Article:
In this edition, Andrew tells us about the blood, sweat and tears he put in to restore his first ever car, a Mini Clubman Estate.
We’re looking to collect and share people’s stories of their first car in our new project, ‘My First Car’. Each month we’ll give you a theme and then we’ll publish our favourite stories every two weeks in our Museum blog.
This month’s theme is Mini Madness and it explores two great stories about these iconic British cars!
The Mini Clubman, originally designed to be a hatchback, was born from the need for a top end car at a low end cost for BMC. As a replacement for the Riley Elf and Wolseley Hornet, it filled this requirement. Being longer in the nose than the original Mini it allowed for better engine access. Ultimately it was a style change to keep up with other companies such as Ford whilst keeping the costs down.
Andrew, 17, Mini Clubman Estate, Green
Way back in Summer 1978, a 16 year old ‘me’ had secured a holiday job on a local farm. Already I was a budding Petrol Head desperate to drive and run my own car, and this role was the perfect opportunity. To cut a long story short, within 2 weeks of starting I was entrusted (let lose!) on tractors and the farm’s trusty Series III short wheelbase Land Rover. All self-taught on the land with minimal mishaps and many a crash gear change! But I mastered it and loved it.
Roll forward to my 17th birthday and the best present from Mum and Dad – a set of BSM driving lessons. £6 a shot in those days, using Triumph Dolomites. I have very fond memories of those stylish cars, and how I long for a classic Dolomite Sprint today. But 8 lessons / 3 months thereafter, ably supported by Dad outside lessons, I had passed my test first time. So, I needed that first car, but at 50 pence per hour remuneration from life on the farm, this was to prove a tough order!
Solution – a small contribution from myself, augmented by good old Dad (on the promise I wouldn’t get tempted by the much cheaper alternative of motorbikes!). Henceforth, here entered the aforementioned Mini Clubman Estate. It was MOT failed and more than a little tatty, but we were assured it was salvageable. Of the various repairs needed, it was the rear subframe replacement that posed the most the challenging. But I was up for it. I loved the mechanics aspect too, and the workshop manual said it was a straightforward task! Lift and support car / remove wheels, suspension, brakes etc / undo the 8 bolts securing the frame / install new and refit the rest in reverse order. Simple, what could go wrong!?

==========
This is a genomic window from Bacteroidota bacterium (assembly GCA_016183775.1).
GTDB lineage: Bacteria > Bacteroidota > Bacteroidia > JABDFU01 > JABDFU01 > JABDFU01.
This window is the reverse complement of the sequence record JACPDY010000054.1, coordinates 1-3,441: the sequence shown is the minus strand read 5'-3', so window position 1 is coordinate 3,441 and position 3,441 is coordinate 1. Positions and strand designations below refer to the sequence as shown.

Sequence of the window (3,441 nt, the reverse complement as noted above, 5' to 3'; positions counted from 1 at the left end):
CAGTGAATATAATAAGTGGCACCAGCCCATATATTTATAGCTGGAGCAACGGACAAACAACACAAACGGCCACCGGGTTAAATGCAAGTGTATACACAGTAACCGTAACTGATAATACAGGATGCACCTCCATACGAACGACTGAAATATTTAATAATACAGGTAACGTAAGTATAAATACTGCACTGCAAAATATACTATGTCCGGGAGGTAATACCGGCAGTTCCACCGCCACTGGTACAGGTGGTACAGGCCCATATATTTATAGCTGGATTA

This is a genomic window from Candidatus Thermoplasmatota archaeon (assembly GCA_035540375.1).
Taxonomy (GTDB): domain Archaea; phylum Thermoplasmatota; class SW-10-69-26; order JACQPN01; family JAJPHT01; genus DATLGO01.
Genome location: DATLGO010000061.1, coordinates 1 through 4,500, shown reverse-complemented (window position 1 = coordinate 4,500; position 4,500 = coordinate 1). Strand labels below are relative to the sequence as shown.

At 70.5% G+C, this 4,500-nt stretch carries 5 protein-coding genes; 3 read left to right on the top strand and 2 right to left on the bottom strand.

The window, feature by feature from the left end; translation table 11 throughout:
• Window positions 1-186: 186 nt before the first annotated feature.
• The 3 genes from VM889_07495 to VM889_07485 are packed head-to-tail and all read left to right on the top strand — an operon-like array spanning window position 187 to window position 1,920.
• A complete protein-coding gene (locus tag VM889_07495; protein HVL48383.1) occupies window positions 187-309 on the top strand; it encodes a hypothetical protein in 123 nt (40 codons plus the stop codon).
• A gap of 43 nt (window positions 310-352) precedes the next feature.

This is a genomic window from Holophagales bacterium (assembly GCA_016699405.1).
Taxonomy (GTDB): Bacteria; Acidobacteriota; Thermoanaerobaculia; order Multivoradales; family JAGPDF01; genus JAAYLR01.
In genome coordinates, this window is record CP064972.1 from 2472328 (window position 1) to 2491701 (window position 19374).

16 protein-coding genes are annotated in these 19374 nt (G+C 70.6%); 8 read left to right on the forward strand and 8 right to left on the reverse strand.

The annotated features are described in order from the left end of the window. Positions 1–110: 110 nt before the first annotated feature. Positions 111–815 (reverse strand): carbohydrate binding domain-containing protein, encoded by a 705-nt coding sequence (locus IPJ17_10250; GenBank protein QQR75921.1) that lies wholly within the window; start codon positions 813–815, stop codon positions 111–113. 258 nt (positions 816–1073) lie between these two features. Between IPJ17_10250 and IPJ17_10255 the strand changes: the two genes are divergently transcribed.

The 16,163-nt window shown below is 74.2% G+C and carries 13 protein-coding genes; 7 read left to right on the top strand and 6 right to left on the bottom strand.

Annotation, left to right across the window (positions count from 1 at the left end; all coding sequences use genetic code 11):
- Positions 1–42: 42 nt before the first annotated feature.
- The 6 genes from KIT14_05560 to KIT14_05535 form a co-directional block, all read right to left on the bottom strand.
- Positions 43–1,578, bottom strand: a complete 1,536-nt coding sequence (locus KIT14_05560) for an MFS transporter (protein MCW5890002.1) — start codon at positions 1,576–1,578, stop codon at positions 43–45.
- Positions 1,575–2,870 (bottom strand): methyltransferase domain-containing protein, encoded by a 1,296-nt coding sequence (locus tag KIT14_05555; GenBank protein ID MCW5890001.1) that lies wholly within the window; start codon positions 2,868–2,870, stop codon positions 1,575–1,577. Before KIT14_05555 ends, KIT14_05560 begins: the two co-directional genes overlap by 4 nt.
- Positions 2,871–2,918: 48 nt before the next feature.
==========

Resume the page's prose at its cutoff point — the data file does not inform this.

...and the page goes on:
Its fair to say my knowledge, tool kit, use of Isopon, and pain threshold leapt forward exponentially. This was to be a ‘once only’ experience, never to be repeated!
But success it was, and that car became my pride and joy for the next 3 years (green colour aside). Like many, I added numerous aftermarket accessories – a radio, long whip aerial, silvered wheels (I couldn’t afford alloys), seat covers, sport steering wheel and gear knob, fluffy dice. The list went on...
What has struck me the most as I reflect, was the alarming pace of rust and mechanical unreliability that beset so many of those 70s cars. After all, it was only 8/9 years old, but considered at the time as near end of life. I contrast this with my wife’s 10 year old Mini One today, which is sweet running and unblemished. Gosh how technology, manufacturing processes, galvanised steel and aluminium have truly revolutionised the motor industry. But with fond memories I still love the iconic Classic Mini. The irony today of course is I simply can’t afford a good one!
Thank goodness the British Motor Museum has so many beautiful examples we can all enjoy.
Get in touch
Do you remember the first car you owned or the first one you drove? Do you have fond memories or a story about it you’d like to tell? We’d like to hear about cars of all ages!
Your story should be no longer than 500 words. We’d love to see some pictures of your first car too! To get involved and share your story or for further information, email email@example.com with the subject ‘My First Car’. We may not be able to publish everyone's stories but we will certainly enjoy reading them all!